It took me a while to understand the concept that a child would actually do something for negative attention. Amazing how we forget so much when we become adults!
My first experience with negative attention came with my step son. I was bound and determined to provide a safe, warm, healthy family for the little tyke, yet every effort failed miserably. He was equally bound to be a brat and test me to my limits every step of the way, every day. I was at a loss as to why this child would continue to be so bad when he was given every opportunity to do otherwise. Once I was introduced to the idea and concept of negative attention, it all made sense and I was able to combat his behaviour logically and successfully. It also helped to recall my days as a step child with a 'wicked step-father' in dealing with this new step-son. More on that here.
The most recent and clearest example of this came screeching at me the other day when my grand daughter went to dinner at a local restaurant with us. Everything was fine until her hamburger arrived with mustard on the bun. Her father claims she eats mustard on her burgers every time, yet the event threatened to turn a pleasant dinner into a catastrophe at any moment. From across the table, I was able to observe how the adults had lapsed into conversations that did not incude a four year old, who, left to her own devices, tired of her quiet play and decided it was time for the family (and the room) to focus on her.
Her truth, regardless of ours, was that she needed more attention than she was getting, at the time. We could have explained the adults at the table were rarely together until I was blue in the face. Her needs, as all four years old's are, were much more important to her than our conversation A compromise, at the time, was the easiest solution, conversation with the adults while one of the adults paid extra attention to her needs and her world.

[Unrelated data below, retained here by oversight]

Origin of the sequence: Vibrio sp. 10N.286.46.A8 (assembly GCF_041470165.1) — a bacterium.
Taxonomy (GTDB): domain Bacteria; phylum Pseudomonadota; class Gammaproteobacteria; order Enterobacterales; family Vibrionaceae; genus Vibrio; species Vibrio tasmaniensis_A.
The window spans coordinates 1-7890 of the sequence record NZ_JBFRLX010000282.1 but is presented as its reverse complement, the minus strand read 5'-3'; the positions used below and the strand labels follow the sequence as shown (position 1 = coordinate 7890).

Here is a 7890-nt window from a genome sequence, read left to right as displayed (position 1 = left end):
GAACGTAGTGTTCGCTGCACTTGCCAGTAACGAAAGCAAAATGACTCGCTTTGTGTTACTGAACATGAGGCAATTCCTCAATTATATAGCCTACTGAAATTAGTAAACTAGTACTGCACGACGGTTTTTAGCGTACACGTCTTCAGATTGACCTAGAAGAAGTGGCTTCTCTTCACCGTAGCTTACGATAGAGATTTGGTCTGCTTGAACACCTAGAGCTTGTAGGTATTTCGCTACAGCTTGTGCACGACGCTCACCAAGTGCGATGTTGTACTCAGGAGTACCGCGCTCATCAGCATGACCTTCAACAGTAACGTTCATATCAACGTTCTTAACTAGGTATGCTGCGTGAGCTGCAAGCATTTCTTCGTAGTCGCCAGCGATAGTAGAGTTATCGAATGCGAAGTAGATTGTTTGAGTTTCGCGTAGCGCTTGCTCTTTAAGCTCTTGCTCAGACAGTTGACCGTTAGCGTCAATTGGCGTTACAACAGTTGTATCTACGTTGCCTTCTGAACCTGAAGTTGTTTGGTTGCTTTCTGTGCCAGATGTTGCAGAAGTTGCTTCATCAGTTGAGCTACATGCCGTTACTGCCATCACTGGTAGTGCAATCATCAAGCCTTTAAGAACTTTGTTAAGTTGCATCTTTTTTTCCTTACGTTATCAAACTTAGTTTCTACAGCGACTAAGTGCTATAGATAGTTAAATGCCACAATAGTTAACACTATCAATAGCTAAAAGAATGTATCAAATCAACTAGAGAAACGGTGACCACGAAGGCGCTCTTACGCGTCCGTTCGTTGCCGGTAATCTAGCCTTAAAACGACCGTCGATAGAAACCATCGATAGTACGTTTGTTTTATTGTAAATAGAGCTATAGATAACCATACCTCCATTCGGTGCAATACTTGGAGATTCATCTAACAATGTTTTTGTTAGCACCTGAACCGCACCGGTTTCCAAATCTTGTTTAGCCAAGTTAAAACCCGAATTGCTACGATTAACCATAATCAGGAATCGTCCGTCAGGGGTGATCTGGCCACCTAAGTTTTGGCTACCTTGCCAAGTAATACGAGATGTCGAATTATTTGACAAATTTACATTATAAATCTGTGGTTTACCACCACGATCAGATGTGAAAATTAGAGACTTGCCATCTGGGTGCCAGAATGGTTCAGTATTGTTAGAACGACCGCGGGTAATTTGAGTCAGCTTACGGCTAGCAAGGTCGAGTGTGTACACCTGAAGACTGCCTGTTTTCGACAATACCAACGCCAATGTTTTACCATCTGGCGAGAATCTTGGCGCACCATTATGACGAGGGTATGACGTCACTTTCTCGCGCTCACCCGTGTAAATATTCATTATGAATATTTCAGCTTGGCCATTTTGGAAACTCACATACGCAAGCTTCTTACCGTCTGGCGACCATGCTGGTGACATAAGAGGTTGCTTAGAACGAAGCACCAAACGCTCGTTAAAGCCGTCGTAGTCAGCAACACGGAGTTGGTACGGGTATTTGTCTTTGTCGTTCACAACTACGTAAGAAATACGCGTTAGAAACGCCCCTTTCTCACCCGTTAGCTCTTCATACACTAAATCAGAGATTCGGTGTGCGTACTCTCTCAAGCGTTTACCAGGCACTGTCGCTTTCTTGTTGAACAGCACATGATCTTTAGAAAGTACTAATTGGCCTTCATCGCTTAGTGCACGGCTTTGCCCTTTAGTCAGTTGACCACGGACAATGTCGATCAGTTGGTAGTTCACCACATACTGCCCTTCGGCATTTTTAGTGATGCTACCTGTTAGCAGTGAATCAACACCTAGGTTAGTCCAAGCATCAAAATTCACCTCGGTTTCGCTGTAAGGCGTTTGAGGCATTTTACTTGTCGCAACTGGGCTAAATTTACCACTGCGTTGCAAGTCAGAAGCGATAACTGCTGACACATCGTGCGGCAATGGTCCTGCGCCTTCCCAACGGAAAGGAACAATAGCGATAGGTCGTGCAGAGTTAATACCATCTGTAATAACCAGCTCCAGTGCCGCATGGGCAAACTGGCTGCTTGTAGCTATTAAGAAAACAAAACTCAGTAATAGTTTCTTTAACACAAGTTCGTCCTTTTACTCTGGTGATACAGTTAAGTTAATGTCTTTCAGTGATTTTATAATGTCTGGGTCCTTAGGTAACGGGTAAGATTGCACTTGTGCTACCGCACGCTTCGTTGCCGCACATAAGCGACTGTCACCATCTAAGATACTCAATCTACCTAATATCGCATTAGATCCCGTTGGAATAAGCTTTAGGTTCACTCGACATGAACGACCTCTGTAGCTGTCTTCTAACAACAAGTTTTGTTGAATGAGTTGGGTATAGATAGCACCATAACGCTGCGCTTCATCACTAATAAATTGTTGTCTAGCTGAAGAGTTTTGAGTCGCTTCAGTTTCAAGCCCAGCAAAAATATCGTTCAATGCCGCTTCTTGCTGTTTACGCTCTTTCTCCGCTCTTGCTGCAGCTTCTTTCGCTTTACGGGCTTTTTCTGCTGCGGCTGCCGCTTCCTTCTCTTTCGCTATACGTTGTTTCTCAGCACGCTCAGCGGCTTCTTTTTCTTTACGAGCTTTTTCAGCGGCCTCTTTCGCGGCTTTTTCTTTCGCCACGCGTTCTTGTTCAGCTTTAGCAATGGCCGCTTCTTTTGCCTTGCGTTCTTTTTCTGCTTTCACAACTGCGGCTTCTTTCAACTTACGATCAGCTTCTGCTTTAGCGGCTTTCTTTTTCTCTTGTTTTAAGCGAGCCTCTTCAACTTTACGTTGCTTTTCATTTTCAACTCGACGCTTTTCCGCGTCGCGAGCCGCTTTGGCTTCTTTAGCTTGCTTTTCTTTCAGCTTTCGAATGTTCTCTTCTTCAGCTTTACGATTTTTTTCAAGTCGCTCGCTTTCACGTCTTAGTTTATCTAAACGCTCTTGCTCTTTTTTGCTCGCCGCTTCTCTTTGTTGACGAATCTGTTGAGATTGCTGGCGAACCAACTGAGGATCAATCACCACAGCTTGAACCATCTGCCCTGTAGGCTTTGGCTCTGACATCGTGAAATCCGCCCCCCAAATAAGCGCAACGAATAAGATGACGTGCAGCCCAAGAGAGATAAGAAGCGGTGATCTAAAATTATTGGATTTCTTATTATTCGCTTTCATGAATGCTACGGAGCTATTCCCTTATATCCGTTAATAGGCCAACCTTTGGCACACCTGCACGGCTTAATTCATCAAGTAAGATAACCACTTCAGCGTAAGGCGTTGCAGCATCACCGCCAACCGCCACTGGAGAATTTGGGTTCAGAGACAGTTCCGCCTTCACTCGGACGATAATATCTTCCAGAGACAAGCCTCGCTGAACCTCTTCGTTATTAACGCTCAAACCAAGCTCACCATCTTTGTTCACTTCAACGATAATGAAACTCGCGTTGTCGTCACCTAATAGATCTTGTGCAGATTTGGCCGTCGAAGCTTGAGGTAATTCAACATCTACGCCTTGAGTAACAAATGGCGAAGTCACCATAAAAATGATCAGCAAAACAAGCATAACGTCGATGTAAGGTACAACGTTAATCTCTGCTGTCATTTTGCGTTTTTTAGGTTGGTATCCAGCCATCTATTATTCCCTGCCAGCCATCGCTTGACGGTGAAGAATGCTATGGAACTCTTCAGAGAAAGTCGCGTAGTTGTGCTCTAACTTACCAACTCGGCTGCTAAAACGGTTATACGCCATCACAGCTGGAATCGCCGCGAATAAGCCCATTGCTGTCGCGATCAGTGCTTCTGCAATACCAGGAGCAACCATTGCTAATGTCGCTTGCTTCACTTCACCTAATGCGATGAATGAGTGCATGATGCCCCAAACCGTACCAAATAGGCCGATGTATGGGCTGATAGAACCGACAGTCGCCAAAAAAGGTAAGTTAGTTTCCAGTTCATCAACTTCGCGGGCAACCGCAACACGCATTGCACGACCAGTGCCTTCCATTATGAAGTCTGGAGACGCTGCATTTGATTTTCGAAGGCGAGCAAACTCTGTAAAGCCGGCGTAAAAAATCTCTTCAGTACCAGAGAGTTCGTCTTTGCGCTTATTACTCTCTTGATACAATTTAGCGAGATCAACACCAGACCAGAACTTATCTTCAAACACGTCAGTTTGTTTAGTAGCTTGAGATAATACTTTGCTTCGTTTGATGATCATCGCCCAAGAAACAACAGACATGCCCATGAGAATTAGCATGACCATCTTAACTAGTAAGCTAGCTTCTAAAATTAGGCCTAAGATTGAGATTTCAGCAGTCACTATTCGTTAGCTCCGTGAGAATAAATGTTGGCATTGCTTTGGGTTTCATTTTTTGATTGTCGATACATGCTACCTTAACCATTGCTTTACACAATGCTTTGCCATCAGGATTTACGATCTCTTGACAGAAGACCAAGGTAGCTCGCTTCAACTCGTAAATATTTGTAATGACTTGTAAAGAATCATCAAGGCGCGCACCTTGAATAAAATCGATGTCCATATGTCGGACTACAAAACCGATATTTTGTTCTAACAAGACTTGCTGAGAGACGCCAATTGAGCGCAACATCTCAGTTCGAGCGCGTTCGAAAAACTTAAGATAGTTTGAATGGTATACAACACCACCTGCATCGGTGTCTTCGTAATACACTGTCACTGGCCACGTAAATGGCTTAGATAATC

That, alas, does not solve the original difficulty: a child who does not tolerate solitary activities when they tire of it. Practically and realistically, all our time simply cannot be spent with our children on a one to one. As long as the child does have quality time with her parents,and a goodly quantity of it, when the negative attention tantrum starts to rear it's ugly head, and is recognized as such, one resolution might be to simply send the child to her room until she wants to rejoin the family with a happy attitude, regardless of the current activity. Later, gently explaining to the child that there are other things the adults have to tend to is a good idea, but certainly not to be repeated more than truly needed.
Other times, you might be able to actually watch the thought process form. "I know I can't go outside now but I am going to demand it anyway to see how far I can push Mommy." Once you have shown the child that trying to push past a previously set limit serves only to be sent to a time out (over and over) the game looses it's attraction.
It is up to the parent to determine what cause is behind the child's behaviour. When your child starts a tantrum, look as quickly as you can, as to what the cause might be. Just like an infant crying, there is always a reason, a diaper pin, hunger, exhaustion or simple crankiness. If your child is being difficult on purpose, in order to obtain your attention, focus on the child calmly, firmly, quickly, quietly, lovingly, resolve the situation and move on as quickly as possible.
Again, a spoiled child is one who throws a tantrum (of any kind) when things are not going their way. Life is full of wins and losses, a lesson well learned at a very early age.
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